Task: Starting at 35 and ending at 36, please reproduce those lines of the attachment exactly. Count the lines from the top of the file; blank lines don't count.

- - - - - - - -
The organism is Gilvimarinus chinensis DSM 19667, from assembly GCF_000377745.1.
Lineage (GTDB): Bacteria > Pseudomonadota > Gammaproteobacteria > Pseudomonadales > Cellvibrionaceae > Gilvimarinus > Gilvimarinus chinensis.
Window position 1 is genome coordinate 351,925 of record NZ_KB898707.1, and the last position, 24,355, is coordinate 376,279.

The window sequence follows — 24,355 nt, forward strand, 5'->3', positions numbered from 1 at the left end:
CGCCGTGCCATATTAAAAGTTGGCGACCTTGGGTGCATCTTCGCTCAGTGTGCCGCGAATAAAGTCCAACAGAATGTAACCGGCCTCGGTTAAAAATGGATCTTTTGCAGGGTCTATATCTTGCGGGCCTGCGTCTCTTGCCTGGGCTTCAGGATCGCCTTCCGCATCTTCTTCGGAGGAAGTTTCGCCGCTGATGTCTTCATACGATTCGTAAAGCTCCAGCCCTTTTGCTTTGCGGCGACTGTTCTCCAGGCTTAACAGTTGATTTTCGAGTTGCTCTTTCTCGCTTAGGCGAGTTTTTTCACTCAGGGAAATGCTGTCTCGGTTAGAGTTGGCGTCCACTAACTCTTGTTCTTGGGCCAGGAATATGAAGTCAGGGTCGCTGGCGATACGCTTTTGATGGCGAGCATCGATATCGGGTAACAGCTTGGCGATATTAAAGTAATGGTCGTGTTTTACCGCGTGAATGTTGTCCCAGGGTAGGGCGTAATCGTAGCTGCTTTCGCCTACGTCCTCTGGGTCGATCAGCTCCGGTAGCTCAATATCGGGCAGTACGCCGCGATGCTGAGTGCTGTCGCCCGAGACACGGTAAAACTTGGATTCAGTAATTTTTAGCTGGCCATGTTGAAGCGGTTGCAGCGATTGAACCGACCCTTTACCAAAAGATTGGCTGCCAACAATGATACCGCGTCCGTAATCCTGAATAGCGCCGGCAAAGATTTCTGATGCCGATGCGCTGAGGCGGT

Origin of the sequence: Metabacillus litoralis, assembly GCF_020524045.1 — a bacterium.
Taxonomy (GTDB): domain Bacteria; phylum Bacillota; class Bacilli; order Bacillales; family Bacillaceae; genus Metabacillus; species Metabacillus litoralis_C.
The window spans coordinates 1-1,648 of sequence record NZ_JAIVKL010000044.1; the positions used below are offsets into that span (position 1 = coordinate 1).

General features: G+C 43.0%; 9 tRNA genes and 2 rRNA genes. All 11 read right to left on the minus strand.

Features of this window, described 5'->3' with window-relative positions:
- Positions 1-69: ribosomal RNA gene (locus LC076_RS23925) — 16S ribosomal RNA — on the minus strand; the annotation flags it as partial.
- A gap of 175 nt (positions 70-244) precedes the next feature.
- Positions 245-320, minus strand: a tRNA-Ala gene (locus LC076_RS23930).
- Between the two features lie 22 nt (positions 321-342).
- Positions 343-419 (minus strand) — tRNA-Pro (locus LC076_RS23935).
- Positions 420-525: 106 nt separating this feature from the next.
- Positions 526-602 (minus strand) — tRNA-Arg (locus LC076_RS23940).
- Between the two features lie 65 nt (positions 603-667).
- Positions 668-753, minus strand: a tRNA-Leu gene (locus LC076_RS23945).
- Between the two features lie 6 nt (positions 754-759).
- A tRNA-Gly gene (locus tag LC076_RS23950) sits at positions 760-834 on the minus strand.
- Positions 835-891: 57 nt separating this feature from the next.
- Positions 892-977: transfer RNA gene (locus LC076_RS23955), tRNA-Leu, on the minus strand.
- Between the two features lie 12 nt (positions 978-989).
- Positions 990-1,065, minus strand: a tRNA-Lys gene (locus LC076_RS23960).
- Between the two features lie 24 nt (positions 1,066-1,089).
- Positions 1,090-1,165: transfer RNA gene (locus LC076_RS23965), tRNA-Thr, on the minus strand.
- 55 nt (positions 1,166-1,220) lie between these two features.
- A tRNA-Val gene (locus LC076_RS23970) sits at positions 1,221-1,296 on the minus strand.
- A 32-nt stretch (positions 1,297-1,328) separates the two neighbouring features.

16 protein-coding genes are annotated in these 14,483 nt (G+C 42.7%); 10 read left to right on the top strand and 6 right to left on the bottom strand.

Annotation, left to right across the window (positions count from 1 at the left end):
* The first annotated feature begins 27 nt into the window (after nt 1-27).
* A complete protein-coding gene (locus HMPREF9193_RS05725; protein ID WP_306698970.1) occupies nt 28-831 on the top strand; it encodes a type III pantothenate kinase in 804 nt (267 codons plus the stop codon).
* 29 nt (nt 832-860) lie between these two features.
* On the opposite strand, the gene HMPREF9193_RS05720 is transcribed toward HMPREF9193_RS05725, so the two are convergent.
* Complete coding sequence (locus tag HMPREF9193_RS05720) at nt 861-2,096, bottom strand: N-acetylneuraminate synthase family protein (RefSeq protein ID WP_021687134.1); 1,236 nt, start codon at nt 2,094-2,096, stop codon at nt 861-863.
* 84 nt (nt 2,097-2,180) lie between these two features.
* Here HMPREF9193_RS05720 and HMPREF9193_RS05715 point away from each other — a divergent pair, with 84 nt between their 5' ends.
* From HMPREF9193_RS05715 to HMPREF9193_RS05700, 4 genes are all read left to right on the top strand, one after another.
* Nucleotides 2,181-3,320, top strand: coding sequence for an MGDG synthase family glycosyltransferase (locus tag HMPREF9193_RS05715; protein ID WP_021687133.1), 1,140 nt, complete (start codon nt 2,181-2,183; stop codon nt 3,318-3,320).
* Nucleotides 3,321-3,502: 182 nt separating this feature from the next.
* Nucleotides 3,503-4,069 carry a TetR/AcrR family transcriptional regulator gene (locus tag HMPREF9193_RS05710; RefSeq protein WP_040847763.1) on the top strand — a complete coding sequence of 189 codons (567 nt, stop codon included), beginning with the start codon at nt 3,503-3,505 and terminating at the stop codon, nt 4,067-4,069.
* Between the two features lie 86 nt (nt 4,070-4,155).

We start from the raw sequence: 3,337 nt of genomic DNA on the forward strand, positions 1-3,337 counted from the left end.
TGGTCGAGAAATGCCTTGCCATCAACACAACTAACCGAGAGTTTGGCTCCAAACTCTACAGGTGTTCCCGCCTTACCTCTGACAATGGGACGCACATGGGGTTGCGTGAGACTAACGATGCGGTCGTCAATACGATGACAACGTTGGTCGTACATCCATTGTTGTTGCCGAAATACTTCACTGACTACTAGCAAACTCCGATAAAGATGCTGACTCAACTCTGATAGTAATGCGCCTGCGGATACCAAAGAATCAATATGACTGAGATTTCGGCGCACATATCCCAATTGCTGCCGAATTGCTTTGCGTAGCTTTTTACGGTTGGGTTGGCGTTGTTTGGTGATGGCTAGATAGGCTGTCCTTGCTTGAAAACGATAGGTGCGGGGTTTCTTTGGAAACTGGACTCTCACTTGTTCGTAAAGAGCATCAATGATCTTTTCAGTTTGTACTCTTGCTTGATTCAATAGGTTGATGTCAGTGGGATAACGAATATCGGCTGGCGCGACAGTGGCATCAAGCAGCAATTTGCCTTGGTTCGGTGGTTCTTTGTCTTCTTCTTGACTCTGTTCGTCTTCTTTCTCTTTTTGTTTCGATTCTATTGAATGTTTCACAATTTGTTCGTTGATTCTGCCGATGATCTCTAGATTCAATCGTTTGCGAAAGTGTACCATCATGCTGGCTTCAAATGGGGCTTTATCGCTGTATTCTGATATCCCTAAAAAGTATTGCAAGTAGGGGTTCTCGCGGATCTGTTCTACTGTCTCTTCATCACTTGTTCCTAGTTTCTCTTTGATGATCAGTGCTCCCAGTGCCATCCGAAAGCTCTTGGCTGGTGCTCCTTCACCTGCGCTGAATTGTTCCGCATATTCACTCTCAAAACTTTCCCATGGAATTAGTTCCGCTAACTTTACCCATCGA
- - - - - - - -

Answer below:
* 29 nt (nt 832-860) lie between these two features.
* On the opposite strand, the gene HMPREF9193_RS05720 is transcribed toward HMPREF9193_RS05725, so the two are convergent.